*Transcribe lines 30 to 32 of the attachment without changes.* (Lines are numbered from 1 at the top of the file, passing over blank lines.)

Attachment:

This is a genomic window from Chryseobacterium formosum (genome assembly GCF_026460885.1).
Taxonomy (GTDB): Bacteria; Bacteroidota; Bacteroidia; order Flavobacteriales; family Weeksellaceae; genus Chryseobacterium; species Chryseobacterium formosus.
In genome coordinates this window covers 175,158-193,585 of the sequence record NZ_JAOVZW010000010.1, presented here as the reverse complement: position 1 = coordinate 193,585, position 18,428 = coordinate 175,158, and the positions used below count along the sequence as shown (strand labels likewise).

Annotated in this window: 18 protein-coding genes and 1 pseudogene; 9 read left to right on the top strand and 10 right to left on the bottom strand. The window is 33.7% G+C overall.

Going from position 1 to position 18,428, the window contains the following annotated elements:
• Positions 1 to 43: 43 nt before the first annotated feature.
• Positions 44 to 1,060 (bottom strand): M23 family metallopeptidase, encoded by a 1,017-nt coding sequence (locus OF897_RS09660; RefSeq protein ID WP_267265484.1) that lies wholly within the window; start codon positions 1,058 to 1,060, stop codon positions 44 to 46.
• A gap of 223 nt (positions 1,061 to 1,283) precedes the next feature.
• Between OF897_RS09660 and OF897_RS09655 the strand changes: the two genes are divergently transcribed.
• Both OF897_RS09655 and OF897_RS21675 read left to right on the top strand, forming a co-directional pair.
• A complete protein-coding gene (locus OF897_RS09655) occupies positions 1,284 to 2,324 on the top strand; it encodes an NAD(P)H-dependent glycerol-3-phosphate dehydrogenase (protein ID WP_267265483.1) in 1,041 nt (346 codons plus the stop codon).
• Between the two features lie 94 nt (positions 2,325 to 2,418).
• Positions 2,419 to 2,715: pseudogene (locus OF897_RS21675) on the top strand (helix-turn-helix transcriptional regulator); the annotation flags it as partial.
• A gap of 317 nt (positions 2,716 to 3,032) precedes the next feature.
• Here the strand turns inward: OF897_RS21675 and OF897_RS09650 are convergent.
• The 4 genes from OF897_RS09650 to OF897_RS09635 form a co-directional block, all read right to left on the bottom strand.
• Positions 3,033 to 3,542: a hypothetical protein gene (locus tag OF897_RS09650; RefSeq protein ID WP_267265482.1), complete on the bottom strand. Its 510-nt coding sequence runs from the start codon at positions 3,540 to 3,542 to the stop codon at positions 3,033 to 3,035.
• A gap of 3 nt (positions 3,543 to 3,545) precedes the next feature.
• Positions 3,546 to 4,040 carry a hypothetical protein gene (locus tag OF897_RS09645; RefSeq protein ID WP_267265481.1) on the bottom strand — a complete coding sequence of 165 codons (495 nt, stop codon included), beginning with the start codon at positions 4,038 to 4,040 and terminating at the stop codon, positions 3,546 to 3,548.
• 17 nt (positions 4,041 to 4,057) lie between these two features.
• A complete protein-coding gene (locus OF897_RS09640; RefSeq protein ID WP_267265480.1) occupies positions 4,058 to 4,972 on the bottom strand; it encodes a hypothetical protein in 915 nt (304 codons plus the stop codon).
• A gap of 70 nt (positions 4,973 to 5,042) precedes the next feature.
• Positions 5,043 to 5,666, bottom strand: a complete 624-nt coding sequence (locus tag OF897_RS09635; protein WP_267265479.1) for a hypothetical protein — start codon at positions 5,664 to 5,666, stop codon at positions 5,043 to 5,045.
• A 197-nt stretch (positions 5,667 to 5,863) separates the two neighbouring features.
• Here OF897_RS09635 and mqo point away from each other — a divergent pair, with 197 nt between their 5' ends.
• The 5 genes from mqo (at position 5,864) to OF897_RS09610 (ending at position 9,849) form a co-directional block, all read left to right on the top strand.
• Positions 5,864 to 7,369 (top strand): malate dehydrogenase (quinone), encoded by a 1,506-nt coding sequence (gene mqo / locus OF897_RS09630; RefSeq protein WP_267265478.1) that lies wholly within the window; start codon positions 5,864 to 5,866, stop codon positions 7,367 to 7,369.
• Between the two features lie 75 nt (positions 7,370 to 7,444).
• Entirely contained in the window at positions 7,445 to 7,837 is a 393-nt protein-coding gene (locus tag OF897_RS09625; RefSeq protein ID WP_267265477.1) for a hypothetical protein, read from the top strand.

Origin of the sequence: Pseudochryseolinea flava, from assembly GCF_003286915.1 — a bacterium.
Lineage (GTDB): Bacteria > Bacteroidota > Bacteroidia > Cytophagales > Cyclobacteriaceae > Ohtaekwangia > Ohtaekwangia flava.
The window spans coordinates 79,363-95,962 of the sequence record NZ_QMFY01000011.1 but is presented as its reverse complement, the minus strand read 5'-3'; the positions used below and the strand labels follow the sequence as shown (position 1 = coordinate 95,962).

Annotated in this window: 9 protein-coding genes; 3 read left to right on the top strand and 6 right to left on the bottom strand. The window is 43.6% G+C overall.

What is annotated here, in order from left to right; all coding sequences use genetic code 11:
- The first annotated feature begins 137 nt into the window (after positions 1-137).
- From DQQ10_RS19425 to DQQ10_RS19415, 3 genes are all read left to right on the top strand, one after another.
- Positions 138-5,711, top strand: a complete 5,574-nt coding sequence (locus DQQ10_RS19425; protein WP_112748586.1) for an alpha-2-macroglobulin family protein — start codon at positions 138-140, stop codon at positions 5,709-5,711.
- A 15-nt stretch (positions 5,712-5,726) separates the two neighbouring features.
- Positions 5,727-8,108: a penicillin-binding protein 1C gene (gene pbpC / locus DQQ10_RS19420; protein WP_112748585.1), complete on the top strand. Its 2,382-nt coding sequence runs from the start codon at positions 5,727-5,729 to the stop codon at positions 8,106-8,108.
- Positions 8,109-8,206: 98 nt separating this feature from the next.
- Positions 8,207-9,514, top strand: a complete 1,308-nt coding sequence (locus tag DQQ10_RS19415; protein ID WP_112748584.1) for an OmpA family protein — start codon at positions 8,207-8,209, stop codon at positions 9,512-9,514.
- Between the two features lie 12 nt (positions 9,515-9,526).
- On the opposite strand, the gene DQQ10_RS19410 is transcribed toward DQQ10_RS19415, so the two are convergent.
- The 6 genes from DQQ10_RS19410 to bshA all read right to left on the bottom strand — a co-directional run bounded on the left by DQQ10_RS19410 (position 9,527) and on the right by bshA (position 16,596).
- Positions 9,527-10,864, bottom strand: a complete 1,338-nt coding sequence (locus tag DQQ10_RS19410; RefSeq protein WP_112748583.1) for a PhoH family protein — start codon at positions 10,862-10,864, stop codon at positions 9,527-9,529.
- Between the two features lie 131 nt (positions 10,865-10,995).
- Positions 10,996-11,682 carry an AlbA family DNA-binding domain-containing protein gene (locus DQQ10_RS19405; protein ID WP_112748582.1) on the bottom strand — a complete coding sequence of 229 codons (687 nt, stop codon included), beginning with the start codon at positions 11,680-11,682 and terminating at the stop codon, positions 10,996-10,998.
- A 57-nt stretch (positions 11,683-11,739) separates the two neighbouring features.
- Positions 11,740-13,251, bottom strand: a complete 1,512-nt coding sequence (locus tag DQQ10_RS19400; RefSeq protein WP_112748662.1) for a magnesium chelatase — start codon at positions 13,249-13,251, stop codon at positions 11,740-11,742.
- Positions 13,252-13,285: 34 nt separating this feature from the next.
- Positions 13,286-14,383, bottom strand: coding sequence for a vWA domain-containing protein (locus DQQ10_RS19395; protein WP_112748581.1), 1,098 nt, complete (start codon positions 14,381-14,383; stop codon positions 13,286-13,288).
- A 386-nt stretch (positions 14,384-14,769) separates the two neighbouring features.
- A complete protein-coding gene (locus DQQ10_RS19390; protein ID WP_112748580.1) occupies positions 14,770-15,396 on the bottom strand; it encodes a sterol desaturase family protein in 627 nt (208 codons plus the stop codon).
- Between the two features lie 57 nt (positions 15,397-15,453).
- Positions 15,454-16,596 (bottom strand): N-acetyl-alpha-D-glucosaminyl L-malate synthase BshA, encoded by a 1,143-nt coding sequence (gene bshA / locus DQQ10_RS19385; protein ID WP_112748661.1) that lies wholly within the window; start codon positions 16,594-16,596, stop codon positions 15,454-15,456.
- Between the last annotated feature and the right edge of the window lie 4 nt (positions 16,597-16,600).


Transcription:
Origin of the sequence: Pseudochryseolinea flava, from assembly GCF_003286915.1 — a bacterium.
Lineage (GTDB): Bacteria > Bacteroidota > Bacteroidia > Cytophagales > Cyclobacteriaceae > Ohtaekwangia > Ohtaekwangia flava.
The window spans coordinates 79,363-95,962 of the sequence record NZ_QMFY01000011.1 but is presented as its reverse complement, the minus strand read 5'-3'; the positions used below and the strand labels follow the sequence as shown (position 1 = coordinate 95,962).